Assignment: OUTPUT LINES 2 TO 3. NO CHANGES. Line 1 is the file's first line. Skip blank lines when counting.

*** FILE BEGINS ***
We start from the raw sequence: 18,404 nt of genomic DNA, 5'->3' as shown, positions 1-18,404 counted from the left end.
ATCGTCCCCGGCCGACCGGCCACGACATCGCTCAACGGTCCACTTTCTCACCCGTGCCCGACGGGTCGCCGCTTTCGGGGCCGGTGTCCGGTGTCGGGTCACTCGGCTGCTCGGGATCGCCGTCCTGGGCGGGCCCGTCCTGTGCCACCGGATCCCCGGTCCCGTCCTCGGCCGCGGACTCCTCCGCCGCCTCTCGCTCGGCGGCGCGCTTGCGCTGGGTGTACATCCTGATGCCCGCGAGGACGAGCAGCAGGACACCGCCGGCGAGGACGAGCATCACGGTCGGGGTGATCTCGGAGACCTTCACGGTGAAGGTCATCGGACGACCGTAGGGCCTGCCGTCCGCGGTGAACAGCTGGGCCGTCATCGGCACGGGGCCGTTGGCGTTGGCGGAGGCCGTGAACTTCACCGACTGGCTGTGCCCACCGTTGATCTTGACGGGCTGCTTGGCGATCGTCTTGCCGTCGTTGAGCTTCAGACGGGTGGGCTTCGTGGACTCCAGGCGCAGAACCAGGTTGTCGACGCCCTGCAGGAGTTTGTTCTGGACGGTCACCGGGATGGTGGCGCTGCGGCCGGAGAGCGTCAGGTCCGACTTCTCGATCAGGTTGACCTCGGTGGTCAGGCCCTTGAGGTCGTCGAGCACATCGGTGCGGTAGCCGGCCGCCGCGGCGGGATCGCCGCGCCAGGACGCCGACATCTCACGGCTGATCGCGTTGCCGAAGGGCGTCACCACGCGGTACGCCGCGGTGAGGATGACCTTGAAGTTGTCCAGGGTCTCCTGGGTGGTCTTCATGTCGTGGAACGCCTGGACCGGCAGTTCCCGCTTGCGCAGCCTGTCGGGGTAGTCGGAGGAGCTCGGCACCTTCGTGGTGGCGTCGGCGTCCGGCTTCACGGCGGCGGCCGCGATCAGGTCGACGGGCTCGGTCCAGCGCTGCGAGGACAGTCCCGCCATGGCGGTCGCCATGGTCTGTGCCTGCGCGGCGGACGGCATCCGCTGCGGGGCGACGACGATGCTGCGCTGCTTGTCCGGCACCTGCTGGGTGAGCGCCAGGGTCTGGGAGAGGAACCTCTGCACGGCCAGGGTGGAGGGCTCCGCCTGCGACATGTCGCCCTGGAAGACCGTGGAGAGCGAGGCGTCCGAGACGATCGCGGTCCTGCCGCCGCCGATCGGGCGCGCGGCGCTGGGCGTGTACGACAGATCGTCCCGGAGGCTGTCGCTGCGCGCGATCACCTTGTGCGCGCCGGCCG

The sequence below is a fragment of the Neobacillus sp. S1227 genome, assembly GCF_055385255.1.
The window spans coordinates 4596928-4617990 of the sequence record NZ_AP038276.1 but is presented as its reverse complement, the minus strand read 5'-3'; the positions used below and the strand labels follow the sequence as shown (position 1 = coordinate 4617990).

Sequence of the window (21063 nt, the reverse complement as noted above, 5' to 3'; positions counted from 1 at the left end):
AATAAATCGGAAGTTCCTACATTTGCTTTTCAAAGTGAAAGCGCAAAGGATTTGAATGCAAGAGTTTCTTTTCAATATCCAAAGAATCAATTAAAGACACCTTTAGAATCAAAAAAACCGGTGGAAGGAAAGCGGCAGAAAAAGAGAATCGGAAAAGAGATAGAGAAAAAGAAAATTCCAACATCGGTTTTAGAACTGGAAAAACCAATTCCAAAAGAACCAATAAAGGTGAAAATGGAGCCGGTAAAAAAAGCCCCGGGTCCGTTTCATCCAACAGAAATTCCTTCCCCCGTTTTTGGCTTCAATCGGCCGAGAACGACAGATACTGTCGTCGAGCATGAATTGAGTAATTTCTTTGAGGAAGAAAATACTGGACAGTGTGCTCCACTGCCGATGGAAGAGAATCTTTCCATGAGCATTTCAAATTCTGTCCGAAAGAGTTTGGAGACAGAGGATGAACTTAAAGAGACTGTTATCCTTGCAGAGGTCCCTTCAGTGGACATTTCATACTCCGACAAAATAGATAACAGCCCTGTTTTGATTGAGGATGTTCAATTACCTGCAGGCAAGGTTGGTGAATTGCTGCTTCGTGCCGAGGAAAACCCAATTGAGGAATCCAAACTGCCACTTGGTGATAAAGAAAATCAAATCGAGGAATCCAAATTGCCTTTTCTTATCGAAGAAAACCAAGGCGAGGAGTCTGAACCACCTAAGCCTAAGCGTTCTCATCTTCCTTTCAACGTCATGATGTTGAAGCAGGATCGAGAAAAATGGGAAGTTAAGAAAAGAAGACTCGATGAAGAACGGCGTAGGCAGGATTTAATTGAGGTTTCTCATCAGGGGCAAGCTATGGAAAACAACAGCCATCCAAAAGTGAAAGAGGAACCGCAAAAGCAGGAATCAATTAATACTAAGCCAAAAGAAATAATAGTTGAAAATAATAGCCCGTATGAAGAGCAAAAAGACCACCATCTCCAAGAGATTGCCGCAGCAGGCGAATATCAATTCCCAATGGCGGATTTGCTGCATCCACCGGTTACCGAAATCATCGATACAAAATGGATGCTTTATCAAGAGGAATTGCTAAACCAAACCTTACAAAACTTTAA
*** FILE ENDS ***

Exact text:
ATCGTCCCCGGCCGACCGGCCACGACATCGCTCAACGGTCCACTTTCTCACCCGTGCCCGACGGGTCGCCGCTTTCGGGGCCGGTGTCCGGTGTCGGGTCACTCGGCTGCTCGGGATCGCCGTCCTGGGCGGGCCCGTCCTGTGCCACCGGATCCCCGGTCCCGTCCTCGGCCGCGGACTCCTCCGCCGCCTCTCGCTCGGCGGCGCGCTTGCGCTGGGTGTACATCCTGATGCCCGCGAGGACGAGCAGCAGGACACCGCCGGCGAGGACGAGCATCACGGTCGGGGTGATCTCGGAGACCTTCACGGTGAAGGTCATCGGACGACCGTAGGGCCTGCCGTCCGCGGTGAACAGCTGGGCCGTCATCGGCACGGGGCCGTTGGCGTTGGCGGAGGCCGTGAACTTCACCGACTGGCTGTGCCCACCGTTGATCTTGACGGGCTGCTTGGCGATCGTCTTGCCGTCGTTGAGCTTCAGACGGGTGGGCTTCGTGGACTCCAGGCGCAGAACCAGGTTGTCGACGCCCTGCAGGAGTTTGTTCTGGACGGTCACCGGGATGGTGGCGCTGCGGCCGGAGAGCGTCAGGTCCGACTTCTCGATCAGGTTGACCTCGGTGGTCAGGCCCTTGAGGTCGTCGAGCACATCGGTGCGGTAGCCGGCCGCCGCGGCGGGATCGCCGCGCCAGGACGCCGACATCTCACGGCTGATCGCGTTGCCGAAGGGCGTCACCACGCGGTACGCCGCGGTGAGGATGACCTTGAAGTTGTCCAGGGTCTCCTGGGTGGTCTTCATGTCGTGGAACGCCTGGACCGGCAGTTCCCGCTTGCGCAGCCTGTCGGGGTAGTCGGAGGAGCTCGGCACCTTCGTGGTGGCGTCGGCGTCCGGCTTCACGGCGGCGGCCGCGATCAGGTCGACGGGCTCGGTCCAGCGCTGCGAGGACAGTCCCGCCATGGCGGTCGCCATGGTCTGTGCCTGCGCGGCGGACGGCATCCGCTGCGGGGCGACGACGATGCTGCGCTGCTTGTCCGGCACCTGCTGGGTGAGCGCCAGGGTCTGGGAGAGGAACCTCTGCACGGCCAGGGTGGAGGGCTCCGCCTGCGACATGTCGCCCTGGAAGACCGTGGAGAGCGAGGCGTCCGAGACGATCGCGGTCCTGCCGCCGCCGATCGGGCGCGCGGCGCTGGGCGTGTACGACAGATCGTCCCGGAGGCTGTCGCTGCGCGCGATCACCTTGTGCGCGCCGGCCG

The sequence below is a fragment of the Neobacillus sp. S1227 genome, assembly GCF_055385255.1.